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Apollo exits Sri Lankan joint venture

india Updated: Sep 15, 2006 18:14 IST
Highlight Story

The Indian-owned state of the art Apollo Hospital was taken over by the Sri Lankan corporate raider Harry Jayawardene on Thursday, triggering resentment in Indian circles, which felt that it would send a bad signal to Indian and other foreign investors in Sri Lanka.

The hospital's Indian promoters, Apollo Hospital Enterprise Ltd, (AHEL) sold off their 33.22 per cent stake in the company, accepting Jayawardene's offer of SLRs 28 per share according the Colombo Stock Exchange's Take Over and Mergers Code of 1995.

Two other investors Ratnarajah Navaratnam and Bobby Kundanmal of Sino Lanka Pvt Ltd, who held 3.19 and 5.03 per cent respectively, also sold out, giving Jayawardene's Sri Lanka Insurance Corporation (SLIC) 80 per cent of the shares.

Following the change over, the hospitals Indian staff will have to quit.

Lankan minister slams takeover

However, in the midst of all the hostility towards Apollo, the Minister of Enterprise Development, Rohitha Bogollogama, has come out strongly against the take over.

He warned the new owner Jayawardene that the hospital project would no longer enjoy the concessions given to it by the Board of Investment (BOI).

For example, the new owner would have to pay the market price of the prime land on which the hospital was built, the minister told The Island daily.

"Government specifically, by name, invited this particular investor (Dr Pratap C Reddy of Apollo India) to come to this country and was given incentives under the Board of Investment to generate the level of investment."

But Dr Reddy had to sell his stake under "duress," Bogollagama said.

Though the Executive Director of the AHEL, Suneetha Reddy, had sugarcoated the decision to sell and quit, by saying that it was taken in accordance with its long-term business goals, it is generally understood that the decision was forced by a hostile environment.

Earlier, the Jayawardene-held SLIC had upped its stake in the company from 19.86 per cent to 36.07 per cent, outstripping every other investor.

He then launched a take over bid.

Indian bid to save fails

But the Indian High Commission went all out to save the prestigious Indian investment by appealing to the Sri Lankan government to restrain the politically influential Jayawardene.

The argument put forward was that Apollo hospital was deemed to be a Special Project by the government of Sri Lanka when it was floated.

Dr Pratap C Reddy, its promoter, had come in at the express invitation of the Sri Lankan government headed by President Chandrika Kumaratunga.

It had been President Kumaratunga's wish that Apollo should raise the standard of medicare in Sri Lanka.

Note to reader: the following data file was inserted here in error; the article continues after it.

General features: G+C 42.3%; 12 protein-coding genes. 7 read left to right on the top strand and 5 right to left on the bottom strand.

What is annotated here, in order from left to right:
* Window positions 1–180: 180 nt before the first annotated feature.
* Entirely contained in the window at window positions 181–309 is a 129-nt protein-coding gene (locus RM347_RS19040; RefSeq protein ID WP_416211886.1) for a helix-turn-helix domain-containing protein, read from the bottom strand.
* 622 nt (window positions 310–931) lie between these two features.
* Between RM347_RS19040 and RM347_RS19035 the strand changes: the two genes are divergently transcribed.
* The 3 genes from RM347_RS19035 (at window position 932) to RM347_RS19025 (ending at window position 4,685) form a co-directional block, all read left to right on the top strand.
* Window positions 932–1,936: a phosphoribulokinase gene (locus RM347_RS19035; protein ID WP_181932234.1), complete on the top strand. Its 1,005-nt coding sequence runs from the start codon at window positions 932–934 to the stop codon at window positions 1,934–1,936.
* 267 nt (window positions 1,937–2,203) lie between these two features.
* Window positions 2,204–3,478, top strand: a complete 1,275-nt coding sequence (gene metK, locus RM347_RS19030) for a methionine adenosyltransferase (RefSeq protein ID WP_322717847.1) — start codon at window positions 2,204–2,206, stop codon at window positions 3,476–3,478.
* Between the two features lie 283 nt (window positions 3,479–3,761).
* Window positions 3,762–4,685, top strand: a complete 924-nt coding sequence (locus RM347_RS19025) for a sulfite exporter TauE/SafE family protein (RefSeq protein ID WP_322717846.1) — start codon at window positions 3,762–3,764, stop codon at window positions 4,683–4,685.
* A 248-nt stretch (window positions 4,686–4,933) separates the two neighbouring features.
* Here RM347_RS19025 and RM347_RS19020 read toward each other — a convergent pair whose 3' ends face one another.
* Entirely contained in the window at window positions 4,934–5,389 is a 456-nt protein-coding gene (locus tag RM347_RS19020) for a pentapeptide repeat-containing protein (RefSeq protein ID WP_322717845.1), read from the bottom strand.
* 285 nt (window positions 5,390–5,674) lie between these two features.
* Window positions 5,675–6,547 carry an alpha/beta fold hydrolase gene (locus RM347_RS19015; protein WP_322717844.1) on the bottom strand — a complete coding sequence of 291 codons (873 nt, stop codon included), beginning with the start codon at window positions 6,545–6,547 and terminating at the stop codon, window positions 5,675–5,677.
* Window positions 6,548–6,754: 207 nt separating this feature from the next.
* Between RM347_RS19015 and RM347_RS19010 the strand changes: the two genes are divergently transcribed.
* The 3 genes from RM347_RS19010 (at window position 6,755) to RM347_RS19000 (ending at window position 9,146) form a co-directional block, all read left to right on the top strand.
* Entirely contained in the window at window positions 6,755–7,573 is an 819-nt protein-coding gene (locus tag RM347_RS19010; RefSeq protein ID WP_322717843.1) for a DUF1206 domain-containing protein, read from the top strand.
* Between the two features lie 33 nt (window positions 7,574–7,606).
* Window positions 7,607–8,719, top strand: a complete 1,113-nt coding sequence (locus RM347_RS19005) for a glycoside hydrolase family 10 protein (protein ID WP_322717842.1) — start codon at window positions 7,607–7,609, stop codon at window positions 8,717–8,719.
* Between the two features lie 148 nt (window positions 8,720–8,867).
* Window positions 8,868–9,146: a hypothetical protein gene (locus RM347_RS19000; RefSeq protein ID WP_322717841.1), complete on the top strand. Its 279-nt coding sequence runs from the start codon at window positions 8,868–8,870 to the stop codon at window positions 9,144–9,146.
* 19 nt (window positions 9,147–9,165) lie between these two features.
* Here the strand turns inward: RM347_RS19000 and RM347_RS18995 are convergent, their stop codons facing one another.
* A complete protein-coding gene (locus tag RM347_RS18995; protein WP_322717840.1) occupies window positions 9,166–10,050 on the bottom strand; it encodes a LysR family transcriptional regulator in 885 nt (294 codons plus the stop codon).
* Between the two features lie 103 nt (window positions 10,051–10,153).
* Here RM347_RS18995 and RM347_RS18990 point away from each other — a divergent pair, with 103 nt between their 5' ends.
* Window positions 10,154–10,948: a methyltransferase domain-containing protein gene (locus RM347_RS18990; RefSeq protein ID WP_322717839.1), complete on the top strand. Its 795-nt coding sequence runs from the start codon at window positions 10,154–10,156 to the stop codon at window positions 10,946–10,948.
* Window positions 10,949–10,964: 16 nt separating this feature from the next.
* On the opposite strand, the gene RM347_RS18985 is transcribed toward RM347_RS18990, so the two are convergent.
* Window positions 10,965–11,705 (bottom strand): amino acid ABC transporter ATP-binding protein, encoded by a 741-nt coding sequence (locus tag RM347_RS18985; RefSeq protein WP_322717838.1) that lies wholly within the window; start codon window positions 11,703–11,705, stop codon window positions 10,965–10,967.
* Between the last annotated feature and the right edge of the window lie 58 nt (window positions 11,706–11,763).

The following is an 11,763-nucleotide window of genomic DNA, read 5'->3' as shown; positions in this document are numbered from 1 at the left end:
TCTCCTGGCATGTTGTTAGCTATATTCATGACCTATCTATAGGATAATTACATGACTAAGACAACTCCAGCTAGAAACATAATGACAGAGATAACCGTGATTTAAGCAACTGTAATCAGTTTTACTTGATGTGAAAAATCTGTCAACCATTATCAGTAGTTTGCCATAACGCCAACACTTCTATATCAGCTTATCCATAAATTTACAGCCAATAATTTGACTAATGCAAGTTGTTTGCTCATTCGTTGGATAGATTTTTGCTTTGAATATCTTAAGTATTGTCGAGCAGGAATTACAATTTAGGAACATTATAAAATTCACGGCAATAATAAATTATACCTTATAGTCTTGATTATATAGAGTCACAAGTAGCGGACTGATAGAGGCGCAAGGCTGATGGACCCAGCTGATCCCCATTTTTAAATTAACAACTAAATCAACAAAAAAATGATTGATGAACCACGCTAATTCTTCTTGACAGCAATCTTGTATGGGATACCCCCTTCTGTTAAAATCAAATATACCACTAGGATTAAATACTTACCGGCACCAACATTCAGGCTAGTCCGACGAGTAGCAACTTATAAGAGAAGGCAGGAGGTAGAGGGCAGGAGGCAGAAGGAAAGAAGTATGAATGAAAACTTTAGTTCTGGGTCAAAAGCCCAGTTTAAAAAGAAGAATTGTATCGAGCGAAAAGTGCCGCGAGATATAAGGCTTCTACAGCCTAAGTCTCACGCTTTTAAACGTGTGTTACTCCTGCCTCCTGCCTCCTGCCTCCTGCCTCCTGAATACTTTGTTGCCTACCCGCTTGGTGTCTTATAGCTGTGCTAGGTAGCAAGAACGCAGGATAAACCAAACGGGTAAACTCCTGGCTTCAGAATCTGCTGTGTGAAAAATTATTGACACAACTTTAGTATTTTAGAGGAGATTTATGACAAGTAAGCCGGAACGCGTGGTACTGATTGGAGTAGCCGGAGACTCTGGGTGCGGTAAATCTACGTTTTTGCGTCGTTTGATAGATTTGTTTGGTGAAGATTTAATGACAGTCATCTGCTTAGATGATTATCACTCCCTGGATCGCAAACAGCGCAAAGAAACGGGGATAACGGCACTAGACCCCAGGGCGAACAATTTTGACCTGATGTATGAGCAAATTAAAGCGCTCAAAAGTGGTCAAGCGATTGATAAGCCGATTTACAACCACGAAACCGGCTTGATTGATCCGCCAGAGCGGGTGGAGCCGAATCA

And Apollo had lived up to its reputation and inspired other private hospitals in the island to modernise themselves.

The Minister for Enterprise Development, Rohitha Bogollagama, assured the Indian mission that the take over bid would not be allowed as it could send a bad signal to all foreign investors.

He also said that President Mahinda Rajapaksa had assured that the state-owned Bank of Ceylon (BOC) would not sell its shares (about 15%) to Jayawardene.

The Board of Investment (BOI) also took a serious view and said that Apollo hospital would not get the concessions if the ownership changed hands.

But this diktat ran into a controversy, as it was not clear if the concessions were given to the enterprise or to the promoter.

And BOC, which was not expected to sell its stake, was actually non-committal. It was feared that it could let AHEL down.

Long-standing hostility

Even when Jayawardene had no designs on AHEL, the hospital was having difficulties with the Sri Lanka Medical Council (SLMC) and the Sri Lankan government did little to blunt SLMC's machinations.

The government had agreed to let the hospital recruit 100 Indian doctors and 300 Indian nurses.

But the SLMC, which had to approve their visa applications, would sanction only a third of the numbers sought. Getting visa extensions was also a major problem.

Local doctors spread rumours that the Indian doctors were not adequately qualified, by which it was meant that they had no Western degrees.

Fall in standards

A frequent doctor turn over led to patient dissatisfaction and brought down the standard of medicare and diagnosis.

The hospital was also relatively high cost, which kept the hoi polloi away. Apollo was making a loss while other corporate hospitals in Colombo were making money.

In fact, Jayawardene's USP was that he could turn the hospital around, if he took it over.   

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